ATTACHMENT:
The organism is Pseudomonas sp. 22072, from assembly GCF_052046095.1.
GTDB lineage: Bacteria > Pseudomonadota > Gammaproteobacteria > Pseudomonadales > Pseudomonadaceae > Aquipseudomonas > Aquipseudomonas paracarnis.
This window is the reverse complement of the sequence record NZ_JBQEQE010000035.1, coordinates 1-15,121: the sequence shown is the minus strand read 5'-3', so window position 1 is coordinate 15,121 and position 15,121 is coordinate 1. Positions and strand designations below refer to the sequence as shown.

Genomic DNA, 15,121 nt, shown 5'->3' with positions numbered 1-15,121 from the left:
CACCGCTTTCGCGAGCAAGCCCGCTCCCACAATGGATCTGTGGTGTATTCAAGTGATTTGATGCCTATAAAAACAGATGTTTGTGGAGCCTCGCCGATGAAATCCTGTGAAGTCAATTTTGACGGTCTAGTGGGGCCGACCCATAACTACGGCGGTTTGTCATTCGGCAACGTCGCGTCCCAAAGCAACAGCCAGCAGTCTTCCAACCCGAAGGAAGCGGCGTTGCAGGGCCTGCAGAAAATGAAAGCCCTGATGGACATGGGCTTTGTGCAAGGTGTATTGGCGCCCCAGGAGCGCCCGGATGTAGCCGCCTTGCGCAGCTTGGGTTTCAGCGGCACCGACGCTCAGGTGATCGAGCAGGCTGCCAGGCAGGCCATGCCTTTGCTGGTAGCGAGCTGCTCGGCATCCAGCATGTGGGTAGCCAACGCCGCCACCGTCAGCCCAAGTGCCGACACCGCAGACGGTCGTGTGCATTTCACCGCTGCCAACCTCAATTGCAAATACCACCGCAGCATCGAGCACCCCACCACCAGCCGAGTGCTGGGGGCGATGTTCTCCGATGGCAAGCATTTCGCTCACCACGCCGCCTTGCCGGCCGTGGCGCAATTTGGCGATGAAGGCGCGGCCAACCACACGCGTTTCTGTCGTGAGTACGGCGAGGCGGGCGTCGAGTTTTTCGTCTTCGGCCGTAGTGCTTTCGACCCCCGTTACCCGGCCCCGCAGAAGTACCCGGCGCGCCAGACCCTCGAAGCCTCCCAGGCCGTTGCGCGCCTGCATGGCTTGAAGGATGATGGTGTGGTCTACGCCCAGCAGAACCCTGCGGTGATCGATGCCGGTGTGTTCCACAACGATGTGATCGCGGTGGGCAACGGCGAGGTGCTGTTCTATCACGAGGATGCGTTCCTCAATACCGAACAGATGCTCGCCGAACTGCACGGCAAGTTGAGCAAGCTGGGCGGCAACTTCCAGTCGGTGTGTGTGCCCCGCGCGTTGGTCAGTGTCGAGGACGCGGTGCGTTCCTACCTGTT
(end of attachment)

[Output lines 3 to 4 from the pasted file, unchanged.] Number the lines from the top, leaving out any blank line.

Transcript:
This window is the reverse complement of the sequence record NZ_JBQEQE010000035.1, coordinates 1-15,121: the sequence shown is the minus strand read 5'-3', so window position 1 is coordinate 15,121 and position 15,121 is coordinate 1. Positions and strand designations below refer to the sequence as shown.

Genomic DNA, 15,121 nt, shown 5'->3' with positions numbered 1-15,121 from the left: